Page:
It was only half past six, Magnolia couldn’t focus on her homework, and Marie was cooking. Agnes would return from her weekend trip at seven o’clock sharp. Magnolia replayed the voicemail and her mom’s words in her mind. She’ll never know if I just look around the dining room. Once again, her mind said no, but Magnolia’s body entered the room and caught sight of a photo displayed on a ledge. She immediately recognized the woman as a youthful Agnes. Is that really her? Agnes actually looked happy. Her arms were wrapped around a teenage girl with wispy blonde hair and piercing blue eyes.
Magnolia lost track of how long she’d been staring at the photo. She could have sworn it had only been a few seconds. Suddenly, Agnes stormed into the room and slapped the framed photo face down on the ledge. She glared at Magnolia with disgust and left the room. Magnolia froze. She didn’t know what to do.
Getting lost in other people’s worlds was natural for Magnolia. No one had ever told her about her own life. Agnes didn’t join Magnolia and Marie for dinner after the photo incident. Magnolia avoided thinking about the confrontation that would inevitably ensue. That night, after she checked that Agnes’ lights were out, Magnolia snuck back into the alcove. She dug the clip out of her pocket and opened the alcove door. Just like I left it.
One by one, Magnolia used the same clip to open each file cabinet. Everything was arranged alphabetically, so it was easy to find information about her father, Agnes, and this Clara girl. She stacked the three giant files, found the corresponding books, and situated herself in a giant, leather chair. The inside cover of each book had a statement that read:
Each member of the Clark family has been granted multiple lives. Please refer to the index to determine the number of lives each member of your branch has left. Natural causes end each life, and the beginning of each new life is the same: a fresh start and a new identity. The Clarks do not have explicit memory of their past lives, or which life they are on, for that matter. However, they live with the knowledge that they have bright, limitless futures ahead. And they live without fear of death—to the fullest.
This situation is complicated by the fact that the Clark bloodline is obviously impure. That is why it is essential for the Clark alcove and records to be preserved, and the oldest Clark family member must inherit this apartment, and subsequently, this alcove when the former eldest Clark family member’s last life ends.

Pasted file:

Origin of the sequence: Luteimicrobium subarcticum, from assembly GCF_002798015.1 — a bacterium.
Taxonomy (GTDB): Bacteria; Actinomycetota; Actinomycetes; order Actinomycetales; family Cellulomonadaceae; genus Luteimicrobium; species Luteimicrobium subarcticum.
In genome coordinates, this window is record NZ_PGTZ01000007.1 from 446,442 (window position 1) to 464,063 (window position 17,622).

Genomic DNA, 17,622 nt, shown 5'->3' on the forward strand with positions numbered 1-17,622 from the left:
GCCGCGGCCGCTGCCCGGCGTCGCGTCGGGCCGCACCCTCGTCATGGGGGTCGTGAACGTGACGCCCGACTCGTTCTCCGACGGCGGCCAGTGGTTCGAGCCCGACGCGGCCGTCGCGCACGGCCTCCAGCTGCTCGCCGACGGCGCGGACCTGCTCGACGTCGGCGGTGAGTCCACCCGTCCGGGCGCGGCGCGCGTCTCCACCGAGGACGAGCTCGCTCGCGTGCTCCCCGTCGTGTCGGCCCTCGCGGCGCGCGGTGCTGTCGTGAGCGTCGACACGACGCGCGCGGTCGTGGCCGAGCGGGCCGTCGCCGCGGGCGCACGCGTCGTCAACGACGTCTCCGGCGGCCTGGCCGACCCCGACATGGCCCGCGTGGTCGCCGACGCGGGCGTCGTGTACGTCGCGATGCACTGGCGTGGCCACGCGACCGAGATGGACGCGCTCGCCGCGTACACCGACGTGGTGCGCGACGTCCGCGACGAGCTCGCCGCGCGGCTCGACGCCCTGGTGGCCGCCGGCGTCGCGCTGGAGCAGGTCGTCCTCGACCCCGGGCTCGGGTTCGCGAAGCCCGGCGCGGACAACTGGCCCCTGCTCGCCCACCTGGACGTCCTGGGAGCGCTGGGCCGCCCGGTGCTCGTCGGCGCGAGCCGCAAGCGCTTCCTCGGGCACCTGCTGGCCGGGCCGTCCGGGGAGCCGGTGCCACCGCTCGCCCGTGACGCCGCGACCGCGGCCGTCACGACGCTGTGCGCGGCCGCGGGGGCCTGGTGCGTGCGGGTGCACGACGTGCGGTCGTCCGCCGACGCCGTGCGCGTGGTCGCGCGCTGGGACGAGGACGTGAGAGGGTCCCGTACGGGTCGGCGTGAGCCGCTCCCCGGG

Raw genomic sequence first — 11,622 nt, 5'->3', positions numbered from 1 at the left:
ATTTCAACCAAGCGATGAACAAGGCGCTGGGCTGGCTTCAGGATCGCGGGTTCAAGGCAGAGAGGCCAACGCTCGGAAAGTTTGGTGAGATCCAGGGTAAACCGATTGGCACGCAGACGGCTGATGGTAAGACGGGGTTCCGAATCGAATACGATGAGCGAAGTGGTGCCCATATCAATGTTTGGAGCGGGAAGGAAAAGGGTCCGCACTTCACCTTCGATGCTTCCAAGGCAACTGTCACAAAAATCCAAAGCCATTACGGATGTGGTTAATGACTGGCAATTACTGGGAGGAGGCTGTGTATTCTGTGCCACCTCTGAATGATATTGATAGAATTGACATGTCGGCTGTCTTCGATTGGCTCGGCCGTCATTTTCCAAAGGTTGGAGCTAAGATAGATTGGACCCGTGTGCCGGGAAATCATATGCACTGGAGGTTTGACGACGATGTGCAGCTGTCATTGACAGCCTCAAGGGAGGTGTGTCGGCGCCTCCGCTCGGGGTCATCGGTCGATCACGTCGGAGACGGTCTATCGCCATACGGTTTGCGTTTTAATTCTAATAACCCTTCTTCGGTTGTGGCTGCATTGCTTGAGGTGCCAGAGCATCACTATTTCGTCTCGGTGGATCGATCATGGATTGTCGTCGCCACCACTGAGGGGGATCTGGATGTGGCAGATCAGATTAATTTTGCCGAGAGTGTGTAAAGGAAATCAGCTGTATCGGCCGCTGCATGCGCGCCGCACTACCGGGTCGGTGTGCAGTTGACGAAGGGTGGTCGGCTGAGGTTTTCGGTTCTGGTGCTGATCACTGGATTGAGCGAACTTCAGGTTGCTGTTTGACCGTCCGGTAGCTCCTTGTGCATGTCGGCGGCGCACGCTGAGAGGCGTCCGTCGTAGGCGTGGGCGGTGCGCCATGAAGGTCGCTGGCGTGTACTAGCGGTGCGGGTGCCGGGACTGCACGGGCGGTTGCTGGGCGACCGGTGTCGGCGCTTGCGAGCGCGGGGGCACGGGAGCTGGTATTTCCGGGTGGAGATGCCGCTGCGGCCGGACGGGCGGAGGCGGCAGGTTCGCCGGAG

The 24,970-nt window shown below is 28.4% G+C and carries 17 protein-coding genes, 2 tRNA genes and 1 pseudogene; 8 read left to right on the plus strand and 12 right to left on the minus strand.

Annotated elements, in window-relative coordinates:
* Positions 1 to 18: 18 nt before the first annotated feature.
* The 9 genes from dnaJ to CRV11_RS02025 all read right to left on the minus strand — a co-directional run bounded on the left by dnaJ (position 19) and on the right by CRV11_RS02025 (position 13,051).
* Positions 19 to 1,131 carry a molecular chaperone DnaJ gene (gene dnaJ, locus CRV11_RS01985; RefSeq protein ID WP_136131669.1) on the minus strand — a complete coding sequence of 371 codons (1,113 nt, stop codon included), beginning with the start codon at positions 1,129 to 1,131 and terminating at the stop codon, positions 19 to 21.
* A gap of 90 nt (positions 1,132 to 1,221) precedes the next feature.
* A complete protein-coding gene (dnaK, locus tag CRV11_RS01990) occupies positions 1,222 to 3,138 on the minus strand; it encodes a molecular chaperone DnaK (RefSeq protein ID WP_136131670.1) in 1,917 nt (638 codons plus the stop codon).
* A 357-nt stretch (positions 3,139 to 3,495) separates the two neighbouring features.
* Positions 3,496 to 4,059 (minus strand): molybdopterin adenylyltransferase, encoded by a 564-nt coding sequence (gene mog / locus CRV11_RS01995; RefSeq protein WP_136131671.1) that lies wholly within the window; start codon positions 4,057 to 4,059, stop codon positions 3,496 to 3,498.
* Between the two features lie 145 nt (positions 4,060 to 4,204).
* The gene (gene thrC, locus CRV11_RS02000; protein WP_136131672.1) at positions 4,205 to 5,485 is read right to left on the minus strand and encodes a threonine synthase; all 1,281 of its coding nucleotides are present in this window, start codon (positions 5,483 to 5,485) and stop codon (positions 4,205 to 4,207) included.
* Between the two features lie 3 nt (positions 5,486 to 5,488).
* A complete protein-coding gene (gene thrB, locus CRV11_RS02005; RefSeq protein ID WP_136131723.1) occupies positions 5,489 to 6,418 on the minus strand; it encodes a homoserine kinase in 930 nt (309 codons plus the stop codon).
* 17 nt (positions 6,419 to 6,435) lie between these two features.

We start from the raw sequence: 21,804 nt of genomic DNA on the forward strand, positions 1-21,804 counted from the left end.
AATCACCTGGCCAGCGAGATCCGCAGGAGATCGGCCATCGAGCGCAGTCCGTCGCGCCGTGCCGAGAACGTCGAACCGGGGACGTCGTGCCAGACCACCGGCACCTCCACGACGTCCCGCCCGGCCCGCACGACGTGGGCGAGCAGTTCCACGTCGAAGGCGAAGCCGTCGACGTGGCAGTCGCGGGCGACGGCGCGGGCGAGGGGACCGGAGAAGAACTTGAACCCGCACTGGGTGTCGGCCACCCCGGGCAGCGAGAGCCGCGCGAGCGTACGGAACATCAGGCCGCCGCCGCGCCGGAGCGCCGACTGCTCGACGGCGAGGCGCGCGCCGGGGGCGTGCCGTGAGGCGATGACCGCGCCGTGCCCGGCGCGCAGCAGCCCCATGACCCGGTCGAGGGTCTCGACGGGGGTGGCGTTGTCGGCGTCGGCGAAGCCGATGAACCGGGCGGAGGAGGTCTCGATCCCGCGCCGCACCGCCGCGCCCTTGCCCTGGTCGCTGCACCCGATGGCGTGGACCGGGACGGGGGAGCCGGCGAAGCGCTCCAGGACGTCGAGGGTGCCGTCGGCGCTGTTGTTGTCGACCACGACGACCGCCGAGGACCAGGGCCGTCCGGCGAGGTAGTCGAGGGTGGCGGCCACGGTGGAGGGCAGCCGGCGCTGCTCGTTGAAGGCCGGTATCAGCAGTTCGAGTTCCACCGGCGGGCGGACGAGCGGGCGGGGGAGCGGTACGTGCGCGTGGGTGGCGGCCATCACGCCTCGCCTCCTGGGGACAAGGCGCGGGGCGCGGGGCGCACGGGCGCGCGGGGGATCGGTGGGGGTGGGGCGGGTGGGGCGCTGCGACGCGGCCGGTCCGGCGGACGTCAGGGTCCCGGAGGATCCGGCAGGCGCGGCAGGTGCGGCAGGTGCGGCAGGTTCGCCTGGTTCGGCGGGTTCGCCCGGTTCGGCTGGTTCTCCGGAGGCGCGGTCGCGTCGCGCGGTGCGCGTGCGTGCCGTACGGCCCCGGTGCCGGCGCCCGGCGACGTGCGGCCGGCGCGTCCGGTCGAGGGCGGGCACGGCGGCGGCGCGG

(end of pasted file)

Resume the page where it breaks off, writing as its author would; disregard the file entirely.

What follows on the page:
Magnolia was enthralled. How could this be? How could she not have known for all of these years? What her mom said before she left finally made sense. Jessica had tainted the Clark bloodline. She resented Peter for his ability to live more than once and for bringing Magnolia into such a complicated world.
Magnolia couldn’t put the pages down. She delved deeper into her family history, observing the handwritten records and tallies of lives. The book contained photos of her father at every age, report cards, annual weight and height measurements, and various travel and medical records. Same in Agnes’ book. And Clara’s.
It was clear that something was wrong with Clara’s records. Years of her life were missing, but one thing was definite: Agnes was her mother. Where is her father? Determined, Magnolia flipped through the papers for hours, searching for clues. She eventually fell asleep, surrounded by heaps of papers scattered all over the alcove. The cabinets were wide open. Even the alcove’s door was cracked.
Early the next morning, familiar footsteps approached. Magnolia was startled awake. Agnes entered the room. As she got closer, Magnolia could see tears rolling down her wrinkled cheeks.
Magnolia panicked as she spotted the evidence of the previous night’s detective work. Her whole body clenched up. Why is she coming so close to me? Agnes stifled her sobs and crouched down in front of Magnolia. She rested a hand on Magnolia’s shoulder.
Magnolia didn’t know what to say. “I’m sorry about your daughter,” Magnolia blurted.
“Thank you,” Agnes said. An especially plump teardrop fell to the floor. The sun began the trek to its peak above the terrace, melting the ice from Agnes’ eyes and illuminating the snapdragons. Its buds had opened over night. With parted lips, it wasn’t so tucked away from the world anymore. Agnes picked up Clara’s records and stared at the fragmented pages. “I heard the voicemail. I should be at peace, but I still miss her so much. Every day.”
Magnolia embraced Agnes. “I’m so sorry,” she repeated. “It’s not your fault.”
“This is why your parents didn’t want to tell you. It’s so complicated. Your father wanted to protect you from the harshness of it all. But your mother thought you needed to know the truth. They’ve been fighting about it for years.”
“Where are they now?”
“They’re safe but no longer in Connecticut. Peter went to visit other relatives to review some more records. Jessica is staying with her sister. It’s going to be okay.”
“What if I want to have my own kids one day? How will I know how many lives they have left? How many lives will I have left?”
“I wish I could tell you, but I just don’t know.”
Eliza Rader is a sophomore at Penn majoring in English with a concentration in creative writing. Her favorite childhood book is The Secret Garden, which served as the initial inspiration for her story. In addition to creative writing, Eliza is an avid list-maker, post-it note scribbler, and notebook hoarder. She loves writing non-fiction and is not particularly funny or spontaneous, but she’s working on it. She is obsessed with Buzzfeed, all animals, especially her Portuguese Water Dog and Cockapoo, volunteering, knitting, yoga, and ice cream.